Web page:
Perennials provide a floral display from spring to summer around the pond and along the lot lines.
To keep track of her plants, Cathy keeps tags that come with the plants in a binder, noting the date she planted them and their progress.
Bev, David and Jim Bartelt
313 S. Spring St.
Many people drive past the Barteltsā green house each day, but most would be surprised if they stepped into the back yard.
Jim, a member of the Metro Model Railroad Club in Port Washington, has developed a 75-foot-long railroad garden for G-gauge trains at his parentsā home.
He has several steam engines and 15 freight cars.
Two sets of tracks crisscross each other, wind through villages and farmlands, over ponds with fish, across a trestle bridge his father David built, past an Amish farm his father built and through a basement window onto a shelf for the night.
All the street lights and buildings ā except the Amish ones ā are solar powered, providing a soft glow through the night.
Bev, who turned what had been an overgrown lot into a beautiful yard with lush flowers and bushes, landscaped the railroad garden.
She also put curtains in all the windows, except the Amish house, which has green shades.
Jimās extensive train collection includes HO-scale model trains.
The house belonged to Davidās parents, who moved into the house next door when he married Bev.
The couple used to have an extensive vegetable garden, canning and freezing the produce, but now Bev grows mostly herbs, tomatoes and a few other vegetables.
Deb and Dennis Anderson
205 S. High St.
A highlight of the school year for Deb, a second-grade teacher at Portās Dunwiddie Elementary School, is the garden party she holds for her students at the end of the year.
She walks with them to her home, a few blocks from the school, where they eat ice cream and get to dig in the dirt.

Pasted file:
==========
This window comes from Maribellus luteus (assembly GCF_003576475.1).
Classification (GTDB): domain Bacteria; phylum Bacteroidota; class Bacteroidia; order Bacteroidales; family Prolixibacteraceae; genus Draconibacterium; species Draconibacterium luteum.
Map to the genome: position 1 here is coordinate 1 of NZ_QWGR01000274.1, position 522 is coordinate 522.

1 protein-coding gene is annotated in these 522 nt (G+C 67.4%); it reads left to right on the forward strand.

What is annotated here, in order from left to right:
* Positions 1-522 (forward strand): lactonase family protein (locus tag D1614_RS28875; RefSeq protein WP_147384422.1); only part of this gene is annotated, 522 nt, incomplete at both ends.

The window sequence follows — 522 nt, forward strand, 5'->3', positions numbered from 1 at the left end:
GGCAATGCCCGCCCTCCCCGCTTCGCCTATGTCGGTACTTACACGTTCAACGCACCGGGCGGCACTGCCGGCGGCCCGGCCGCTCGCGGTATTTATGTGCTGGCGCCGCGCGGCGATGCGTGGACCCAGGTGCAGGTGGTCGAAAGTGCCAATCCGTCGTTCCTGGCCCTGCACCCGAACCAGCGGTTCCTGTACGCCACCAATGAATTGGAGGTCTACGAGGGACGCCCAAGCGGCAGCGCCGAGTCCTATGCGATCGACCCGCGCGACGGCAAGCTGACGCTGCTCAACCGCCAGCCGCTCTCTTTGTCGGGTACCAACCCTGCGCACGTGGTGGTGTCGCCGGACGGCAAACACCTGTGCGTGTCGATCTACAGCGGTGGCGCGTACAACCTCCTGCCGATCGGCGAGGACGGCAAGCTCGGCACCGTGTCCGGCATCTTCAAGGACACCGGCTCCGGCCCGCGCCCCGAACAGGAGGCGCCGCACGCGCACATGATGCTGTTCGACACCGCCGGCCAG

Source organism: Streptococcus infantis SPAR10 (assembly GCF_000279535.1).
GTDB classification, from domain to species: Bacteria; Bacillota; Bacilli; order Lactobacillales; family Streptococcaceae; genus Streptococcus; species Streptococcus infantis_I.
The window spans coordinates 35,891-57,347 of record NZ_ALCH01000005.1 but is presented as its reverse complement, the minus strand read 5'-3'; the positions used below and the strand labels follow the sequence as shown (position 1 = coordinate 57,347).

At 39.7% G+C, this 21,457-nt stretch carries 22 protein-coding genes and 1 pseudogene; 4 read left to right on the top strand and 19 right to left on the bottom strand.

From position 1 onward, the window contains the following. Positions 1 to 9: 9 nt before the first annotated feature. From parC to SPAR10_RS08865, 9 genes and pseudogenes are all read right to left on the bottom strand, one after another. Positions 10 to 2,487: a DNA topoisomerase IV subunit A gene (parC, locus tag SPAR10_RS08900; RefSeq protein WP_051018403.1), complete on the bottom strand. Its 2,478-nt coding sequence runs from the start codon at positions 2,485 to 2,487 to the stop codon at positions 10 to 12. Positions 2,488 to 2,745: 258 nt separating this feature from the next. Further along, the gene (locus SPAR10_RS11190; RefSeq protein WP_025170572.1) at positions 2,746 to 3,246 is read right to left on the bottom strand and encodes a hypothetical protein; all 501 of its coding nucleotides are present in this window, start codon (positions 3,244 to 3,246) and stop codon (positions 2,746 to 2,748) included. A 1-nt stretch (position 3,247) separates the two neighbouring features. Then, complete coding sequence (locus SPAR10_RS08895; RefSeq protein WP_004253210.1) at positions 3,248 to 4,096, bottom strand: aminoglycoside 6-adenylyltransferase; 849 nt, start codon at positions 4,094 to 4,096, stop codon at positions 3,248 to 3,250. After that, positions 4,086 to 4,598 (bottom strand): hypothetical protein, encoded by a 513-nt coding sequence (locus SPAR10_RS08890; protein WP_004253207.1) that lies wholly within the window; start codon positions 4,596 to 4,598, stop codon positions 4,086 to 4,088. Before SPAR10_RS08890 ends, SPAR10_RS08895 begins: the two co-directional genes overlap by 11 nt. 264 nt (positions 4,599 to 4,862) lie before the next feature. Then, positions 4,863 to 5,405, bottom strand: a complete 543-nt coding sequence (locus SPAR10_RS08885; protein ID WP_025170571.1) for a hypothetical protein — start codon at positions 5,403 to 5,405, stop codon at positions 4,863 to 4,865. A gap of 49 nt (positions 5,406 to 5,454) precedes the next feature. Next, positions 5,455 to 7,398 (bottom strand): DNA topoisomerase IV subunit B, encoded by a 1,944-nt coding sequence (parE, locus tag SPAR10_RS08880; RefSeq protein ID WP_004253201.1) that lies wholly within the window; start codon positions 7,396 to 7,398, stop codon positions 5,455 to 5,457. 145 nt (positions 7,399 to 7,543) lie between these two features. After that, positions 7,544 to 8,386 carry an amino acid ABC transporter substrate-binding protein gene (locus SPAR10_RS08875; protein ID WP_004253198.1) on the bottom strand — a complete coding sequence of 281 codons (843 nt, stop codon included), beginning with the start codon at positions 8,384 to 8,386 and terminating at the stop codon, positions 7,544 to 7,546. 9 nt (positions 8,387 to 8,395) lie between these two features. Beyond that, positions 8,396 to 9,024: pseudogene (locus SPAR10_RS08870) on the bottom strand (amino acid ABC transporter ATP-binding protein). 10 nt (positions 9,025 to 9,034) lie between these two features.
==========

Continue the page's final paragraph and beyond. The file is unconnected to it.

Students were encouraged to take home as many maple seedlings as they wanted.
āOne little boy took 16. I wonder if he planted them and what his parents thought,ā Deb said.
The Andersonsā garden showcases their collections, including a rock collection from travels throughout the United States and garden art.
The gardens have grown larger each year, Deb said. She and her sisters exchange plants.
The plantings thrive in the composted dirt. A former dog kennel was turned into the compost area.
Trees abound on the property, including some that grew from sticks Deb stuck into the ground.
āI love trees,ā she said. āI even hate to pull the red maple seedlings (even though there is a bumper crop this year). I feel that little tree wants to grow into something.ā
Childrenās Garden at Harbor Campus
425 W. Walters St.
A grassy field on the south side of Harbor Campus, a senior living and care complex, was turned into vegetable gardens during the Port Washington-Saukville School Districtās summer-school program. The class is intended to encourage healthy eating, teach students where their food comes from and show them how to grow their own food.
The program started last year with 23 students and grew to 90 students this year. Teachers and a few students will be on hand to discuss their venture.
The garden was featured in the April 28 edition of Ozaukee Press.